Maine seafood in the raw

Posted Dec. 14, 2010, at 5:05 p.m.

ROCKLAND, Maine — Most mornings, Keiko Suzuki Steinberger walks the short distance to the waterfront in Rockland from her restaurant on Main Street, Suzuki’s Sushi Bar. She greets one of several fishermen she works with, and from them she purchases all kinds of things. Some days it’s bags of herring and mackerel; other days it’s urchin, some sweet Maine shrimp, and perhaps a few flounder. Sometimes it’s even toro, the fatty tuna belly prized by sushi chefs, or creamy white diver scallops, depending on the season.

That evening that fish will end up on the dinner table, mere hours after it was plucked from the sea, arranged in colorful, delicate, symmetrical rows of sashimi, nigiri, maki and temaki. Steinberger’s backyard is the ocean, and as she excitedly points out, the freshness of the fish is incomparable.

“You can’t even get that freshness in Japan, unless you live right next to the ocean. And most people don’t,” said Steinberger, a spirited, friendly 32-year-old native of Sendai, Japan. “The scallops are just amazing. The texture is so firm, so nice. In Japan, the urchins are usually processed and preserved before they go to restaurants. Here, we take the shells off ourselves. It’s so tasty.”

Suzuki is nothing new in Rockland — it opened five years ago, a few years after Steinberger married her husband, Joe Steinberger, a local lawyer and founder of Rockland’s Penobscot School for Language Learning. For die-hard sushi fans and in-the-know locals, however, it’s a secret gem that breathes fresh life into traditional sushi dishes.

Nearly everything on the menu is from local purveyors — from the fish, to the array of vegetables for salads, soups and vegetarian sushi rolls. Where many sushi restaurants get their fish from all over the world, Suzuki, like Miyake in Portland, gets it right in Maine, which makes all the difference. After all, Maine’s seafood is among the best in the world. Why wouldn’t you use that?

“A lot of the fish in Maine you can find in Japan,” said Steinberger. “But there are little things that are a little different, which makes it interesting. The flavor is just a little different. It looks a little bit different. It is just different enough.”

Steinberger became a sushi chef by chance. She moved to Maine in the early 2000s, to work in her second cousin’s sushi restaurant, Oh! Bento, which since has closed. By 2005, she had learned enough about the trade both on the job and from books and DVDs to strike out on her own — though she admits that she’s still always learning. Last February, she attended the Tokyo Sushi Academy in Japan, learning the ins and outs of Japanese cuisine from master chefs.

“Actually, the hardest part is the rice. Sushi rice is very difficult to make,” said Steinberger. “You need to know just how warm it should be, what the texture should be. It is hard to make really proper rice. You can always learn more about it.”

In the Suzuki kitchen, Steinberger and her all-female crew — Yuki Goseki, Maho Hisakawa and Ritsuko Kato — are open for business five nights a week. The space is small, elegant and inviting, and retains a calming atmosphere. Steinberger and company use no stovetops, ovens or other large cooking devices; only electric burners and steamers, to keep the food as simple and healthful as possible.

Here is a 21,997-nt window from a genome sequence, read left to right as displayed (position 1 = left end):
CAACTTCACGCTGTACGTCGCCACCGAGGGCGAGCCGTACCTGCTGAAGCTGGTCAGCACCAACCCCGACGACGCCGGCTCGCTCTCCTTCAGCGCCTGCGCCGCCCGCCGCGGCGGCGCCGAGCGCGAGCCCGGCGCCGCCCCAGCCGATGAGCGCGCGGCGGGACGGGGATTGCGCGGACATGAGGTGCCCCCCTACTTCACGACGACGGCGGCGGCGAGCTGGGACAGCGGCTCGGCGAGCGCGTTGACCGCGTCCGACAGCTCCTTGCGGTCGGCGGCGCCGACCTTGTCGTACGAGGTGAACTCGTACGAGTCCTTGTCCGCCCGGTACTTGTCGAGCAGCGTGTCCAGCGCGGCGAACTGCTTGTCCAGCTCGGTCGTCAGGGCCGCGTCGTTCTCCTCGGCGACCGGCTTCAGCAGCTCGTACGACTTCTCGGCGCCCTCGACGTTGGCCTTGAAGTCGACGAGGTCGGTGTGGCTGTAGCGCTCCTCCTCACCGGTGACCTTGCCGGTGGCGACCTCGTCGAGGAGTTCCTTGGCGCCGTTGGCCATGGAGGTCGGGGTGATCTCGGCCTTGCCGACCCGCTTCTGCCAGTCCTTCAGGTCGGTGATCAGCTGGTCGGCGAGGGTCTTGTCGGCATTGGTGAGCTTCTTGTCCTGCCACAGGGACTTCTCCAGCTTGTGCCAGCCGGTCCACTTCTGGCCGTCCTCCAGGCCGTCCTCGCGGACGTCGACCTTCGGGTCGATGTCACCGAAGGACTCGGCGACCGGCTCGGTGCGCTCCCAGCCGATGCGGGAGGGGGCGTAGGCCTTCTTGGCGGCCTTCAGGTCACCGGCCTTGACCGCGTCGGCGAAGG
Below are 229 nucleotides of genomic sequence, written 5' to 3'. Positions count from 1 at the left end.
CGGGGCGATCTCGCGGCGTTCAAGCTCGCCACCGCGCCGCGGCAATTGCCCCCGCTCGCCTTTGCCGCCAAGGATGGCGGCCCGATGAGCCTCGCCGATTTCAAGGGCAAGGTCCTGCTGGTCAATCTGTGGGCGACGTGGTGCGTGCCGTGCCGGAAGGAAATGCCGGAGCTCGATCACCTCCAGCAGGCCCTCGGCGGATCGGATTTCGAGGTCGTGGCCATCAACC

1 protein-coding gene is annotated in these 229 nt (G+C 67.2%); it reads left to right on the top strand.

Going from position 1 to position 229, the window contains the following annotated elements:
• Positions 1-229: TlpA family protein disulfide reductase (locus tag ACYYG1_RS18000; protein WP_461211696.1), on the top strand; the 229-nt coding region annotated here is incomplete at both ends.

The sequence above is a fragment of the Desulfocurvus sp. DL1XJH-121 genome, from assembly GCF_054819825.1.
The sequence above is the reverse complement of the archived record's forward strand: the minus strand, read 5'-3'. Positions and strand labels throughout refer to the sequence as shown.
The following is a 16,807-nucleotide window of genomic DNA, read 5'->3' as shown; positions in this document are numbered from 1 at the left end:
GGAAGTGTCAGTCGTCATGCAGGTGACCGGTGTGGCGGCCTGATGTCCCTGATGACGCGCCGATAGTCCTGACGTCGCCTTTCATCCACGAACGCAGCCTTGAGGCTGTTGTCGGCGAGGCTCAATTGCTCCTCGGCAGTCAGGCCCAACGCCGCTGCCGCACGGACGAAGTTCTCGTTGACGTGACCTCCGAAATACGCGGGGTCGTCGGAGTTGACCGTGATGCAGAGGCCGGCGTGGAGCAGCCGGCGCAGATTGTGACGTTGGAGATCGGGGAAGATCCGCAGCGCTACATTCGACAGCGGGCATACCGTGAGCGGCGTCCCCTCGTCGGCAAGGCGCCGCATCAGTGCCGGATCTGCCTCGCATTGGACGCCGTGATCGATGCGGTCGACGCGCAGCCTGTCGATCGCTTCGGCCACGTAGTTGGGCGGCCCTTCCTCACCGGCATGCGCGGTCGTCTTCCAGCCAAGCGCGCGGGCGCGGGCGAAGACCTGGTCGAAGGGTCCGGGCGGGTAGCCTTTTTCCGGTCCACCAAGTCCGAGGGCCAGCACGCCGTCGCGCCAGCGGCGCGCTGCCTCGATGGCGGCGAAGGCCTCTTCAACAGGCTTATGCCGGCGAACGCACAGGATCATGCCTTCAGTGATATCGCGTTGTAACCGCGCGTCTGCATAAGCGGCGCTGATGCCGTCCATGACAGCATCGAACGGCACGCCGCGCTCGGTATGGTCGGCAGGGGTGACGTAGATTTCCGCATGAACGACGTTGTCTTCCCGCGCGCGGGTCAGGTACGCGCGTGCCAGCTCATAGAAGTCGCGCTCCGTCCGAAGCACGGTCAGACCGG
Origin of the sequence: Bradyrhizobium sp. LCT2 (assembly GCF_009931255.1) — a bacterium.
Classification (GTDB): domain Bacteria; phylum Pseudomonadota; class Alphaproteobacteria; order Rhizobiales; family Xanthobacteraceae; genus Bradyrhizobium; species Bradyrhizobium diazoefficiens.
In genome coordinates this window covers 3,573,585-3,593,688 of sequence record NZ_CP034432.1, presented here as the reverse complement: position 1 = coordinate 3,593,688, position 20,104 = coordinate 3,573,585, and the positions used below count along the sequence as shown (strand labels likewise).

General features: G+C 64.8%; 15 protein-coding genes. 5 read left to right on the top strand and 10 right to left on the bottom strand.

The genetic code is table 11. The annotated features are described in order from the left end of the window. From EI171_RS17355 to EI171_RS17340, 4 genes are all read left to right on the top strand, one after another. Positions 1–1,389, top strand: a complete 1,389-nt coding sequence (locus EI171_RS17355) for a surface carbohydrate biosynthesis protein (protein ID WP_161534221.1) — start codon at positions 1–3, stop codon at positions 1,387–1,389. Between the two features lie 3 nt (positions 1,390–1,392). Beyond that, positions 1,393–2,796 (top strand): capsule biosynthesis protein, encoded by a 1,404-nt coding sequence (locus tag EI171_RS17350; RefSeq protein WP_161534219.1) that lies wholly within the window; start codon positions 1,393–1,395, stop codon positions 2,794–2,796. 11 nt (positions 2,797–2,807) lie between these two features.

Though in the U.S. few would bat an eye at a female sushi chef, in Japan, it’s virtually unheard of. Steinberger says that while in her home country it is still mostly men that make sushi, she saw many female sushi chefs during her time at the Tokyo Sushi Academy.

“Half of them were women,” she said. “They go to Japan to learn, and then they go to other countries to cook. It doesn’t really matter anywhere else, except in Japan.”

Diners at Suzuki will want to start off with one of several appetizers, such as the addictive shumai, a steamed dumpling made with tiny wild Maine shrimp, or oysters from the raw bar. Maine shrimp and Maine scallops figure into many items on the menu, though their distinctly Maine flavors and textures are best showcased by a simple sashimi preparation.

Local crabmeat and local mackerel show up in a variety of rolls, as does an array of local vegetables and mushrooms. The shiitake rolls and perfectly steamed asparagus are a vegetarian’s dream. Big, steaming bowls of soba or udon noodles swimming in dashi broth with seafood, chicken or vegetables are a winter cure-all — or at least, a very tasty way to warm up.

Adventurous eaters must try the monkfish liver pate, a traditional Japanese specialty made by Steinberger from the deep-sea fish caught off the coast of Maine. It isn’t always available, but when it is, it’s worth it. The usual flavor of liver is detectable, alongside a pleasingly fishy aroma, a garlicky tang, a nutty aftertaste, and a rich, buttery texture. It’s unlike anything else in the world. Lobster dinners and deep-fried everything are all well and good, but Maine seafood is much more than that — as evidenced by the packed tables most nights at Suzuki, with patrons waiting to sample Steinberger’s creations.

Suzuki’s Sushi Bar, located at 419 Main St. in Rockland, is open 4 p.m. to closing Tuesday-Saturday. For information, visit www.suzukisushi.com or call 596-7447.

SEE COMMENTS →

ADVERTISEMENT | Grow your business
ADVERTISEMENT | Grow your business

Similar Articles

More in Living